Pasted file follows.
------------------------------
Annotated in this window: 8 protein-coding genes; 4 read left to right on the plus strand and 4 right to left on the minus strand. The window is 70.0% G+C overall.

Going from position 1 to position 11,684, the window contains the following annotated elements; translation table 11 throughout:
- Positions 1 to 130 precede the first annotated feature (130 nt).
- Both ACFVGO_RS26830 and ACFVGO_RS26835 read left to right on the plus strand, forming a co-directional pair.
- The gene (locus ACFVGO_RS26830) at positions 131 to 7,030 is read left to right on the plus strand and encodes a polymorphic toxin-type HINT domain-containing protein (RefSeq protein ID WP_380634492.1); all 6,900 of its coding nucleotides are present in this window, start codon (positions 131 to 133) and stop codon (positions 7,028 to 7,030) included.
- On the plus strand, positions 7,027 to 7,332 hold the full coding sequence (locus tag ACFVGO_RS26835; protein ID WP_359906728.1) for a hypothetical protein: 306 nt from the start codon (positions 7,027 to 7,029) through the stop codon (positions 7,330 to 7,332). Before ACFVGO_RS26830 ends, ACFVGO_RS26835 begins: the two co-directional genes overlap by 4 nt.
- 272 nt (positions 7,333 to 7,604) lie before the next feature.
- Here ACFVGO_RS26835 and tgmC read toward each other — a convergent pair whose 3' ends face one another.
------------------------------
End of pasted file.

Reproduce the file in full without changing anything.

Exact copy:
Annotated in this window: 8 protein-coding genes; 4 read left to right on the plus strand and 4 right to left on the minus strand. The window is 70.0% G+C overall.

Going from position 1 to position 11,684, the window contains the following annotated elements; translation table 11 throughout:
- Positions 1 to 130 precede the first annotated feature (130 nt).
- Both ACFVGO_RS26830 and ACFVGO_RS26835 read left to right on the plus strand, forming a co-directional pair.
- The gene (locus ACFVGO_RS26830) at positions 131 to 7,030 is read left to right on the plus strand and encodes a polymorphic toxin-type HINT domain-containing protein (RefSeq protein ID WP_380634492.1); all 6,900 of its coding nucleotides are present in this window, start codon (positions 131 to 133) and stop codon (positions 7,028 to 7,030) included.
- On the plus strand, positions 7,027 to 7,332 hold the full coding sequence (locus tag ACFVGO_RS26835; protein ID WP_359906728.1) for a hypothetical protein: 306 nt from the start codon (positions 7,027 to 7,029) through the stop codon (positions 7,330 to 7,332). Before ACFVGO_RS26830 ends, ACFVGO_RS26835 begins: the two co-directional genes overlap by 4 nt.
- 272 nt (positions 7,333 to 7,604) lie before the next feature.
- Here ACFVGO_RS26835 and tgmC read toward each other — a convergent pair whose 3' ends face one another.